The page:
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PTSD Impairs Blood Vessel Function, Increases Cardiovascular Disease Risks

by U.S. Medicine

April 10, 2017

By Annette M. Boyle

Mary Whooley, MD, an investigator at NCIRE, the Veterans Health Research Institute, as well as a physician at the San Francisco VAMC and professor of medicine, epidemiology and biostatistics at the University of California, San Francisco.

SAN FRANCISCO — The relationship between post-traumatic stress disorder (PTSD) and elevated risk for cardiovascular disease and mortality has been well documented in recent years. How PTSD specifically affects heart health, however, has been less clear.

A study at the San Francisco VA sought to add to that information and found that one mechanism might be an impairment in the ability of blood vessel to dilate in response to stimulus or endothelia dysfunction.

Using flow-mediated brachial artery vasodilation (FMD), researchers measured how well an artery responds to changes in pressure as a blood pressure cuff expands and contracts. They found that, in veterans with PTSD, the arteries were unable to expand normally, which increases the risk of heart attack and stroke.

In an article about the study in the Journal of the American Heart Association, the researchers noted that “it has been estimated that a 1% decrease in FMD is predictive of a 10% absolute increase in future cardiovascular events and mortality.”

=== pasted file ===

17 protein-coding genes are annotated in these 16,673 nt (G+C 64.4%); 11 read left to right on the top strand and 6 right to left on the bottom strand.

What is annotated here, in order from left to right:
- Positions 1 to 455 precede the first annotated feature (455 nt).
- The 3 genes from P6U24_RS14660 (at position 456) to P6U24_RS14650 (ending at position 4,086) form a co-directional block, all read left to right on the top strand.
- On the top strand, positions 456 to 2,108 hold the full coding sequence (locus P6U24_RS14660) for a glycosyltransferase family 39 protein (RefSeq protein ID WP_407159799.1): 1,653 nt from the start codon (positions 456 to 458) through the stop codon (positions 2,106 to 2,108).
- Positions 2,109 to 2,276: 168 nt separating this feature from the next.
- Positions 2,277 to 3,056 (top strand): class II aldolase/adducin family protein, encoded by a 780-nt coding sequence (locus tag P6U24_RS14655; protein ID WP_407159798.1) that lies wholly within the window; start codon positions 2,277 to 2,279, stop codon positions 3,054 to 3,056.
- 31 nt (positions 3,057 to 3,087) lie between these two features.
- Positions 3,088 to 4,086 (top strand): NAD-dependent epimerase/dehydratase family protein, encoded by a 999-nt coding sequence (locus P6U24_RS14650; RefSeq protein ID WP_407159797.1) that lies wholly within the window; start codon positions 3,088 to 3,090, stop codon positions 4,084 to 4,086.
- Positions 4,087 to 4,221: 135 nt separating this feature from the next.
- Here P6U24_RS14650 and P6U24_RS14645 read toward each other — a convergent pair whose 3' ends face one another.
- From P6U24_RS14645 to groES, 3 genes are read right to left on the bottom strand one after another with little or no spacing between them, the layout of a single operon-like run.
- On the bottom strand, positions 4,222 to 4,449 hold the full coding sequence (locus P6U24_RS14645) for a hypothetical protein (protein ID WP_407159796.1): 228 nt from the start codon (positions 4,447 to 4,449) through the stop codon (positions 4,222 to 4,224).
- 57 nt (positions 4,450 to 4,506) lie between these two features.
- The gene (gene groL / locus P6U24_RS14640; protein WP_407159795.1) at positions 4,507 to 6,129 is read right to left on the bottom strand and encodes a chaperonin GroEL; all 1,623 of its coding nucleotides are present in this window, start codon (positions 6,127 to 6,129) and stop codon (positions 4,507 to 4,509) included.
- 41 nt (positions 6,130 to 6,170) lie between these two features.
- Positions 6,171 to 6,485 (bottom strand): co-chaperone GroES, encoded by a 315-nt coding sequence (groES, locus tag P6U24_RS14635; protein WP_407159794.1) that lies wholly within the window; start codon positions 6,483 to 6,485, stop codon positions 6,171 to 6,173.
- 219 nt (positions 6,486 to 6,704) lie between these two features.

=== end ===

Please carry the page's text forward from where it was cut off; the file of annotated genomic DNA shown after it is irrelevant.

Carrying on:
The San Francisco VA study found that veterans with PTSD have a 2.4% reduction in FMD, which would increase their risk of cardiovascular events and mortality by nearly 25%, according to co-author Mary Whooley, MD, an investigator at NCIRE, the Veterans Health Research Institute, as well as a physician at the San Francisco VAMC and professor of medicine, epidemiology and biostatistics at the University of California, San Francisco.1

The study measured FMD in 67 veterans with PTSD and 147 veterans without the disorder. Veterans with PTSD had a dilation of 5.8% compared to 7.5% in veterans without PTSD, a sign of impaired endothelia function. Researchers also found a strong correlation between declining FMD response and deteriorating renal function, hypertension and age, but multivariate analysis confirmed the association of PTSD and impaired vasodilation.

“Traditional risk factors such as high blood pressure, diabetes, high cholesterol and smoking, have not fully explained why people with PTSD seem to be at higher heart disease risk. Our study suggests that chronic stress may directly impact the health of the blood vessels,” explained lead author Marlene Grenon, MD, vascular surgeon at the San Francisco VAMC and associate professor of surgery at the University of California San Francisco.

The researchers hypothesized that repeated provocation of endothelial stress reactivity, which PTSD may cause, could increase the formation of fatty plaques in the arteries and reduce their responsiveness over time. Among the possible mechanism are impairments of the nitric oxide pathways, increased inflammation, and “a perturbation in major stress systems such as the hypothalamic-pituitary-adrenal axis and autonomic nervous system,” they suggest.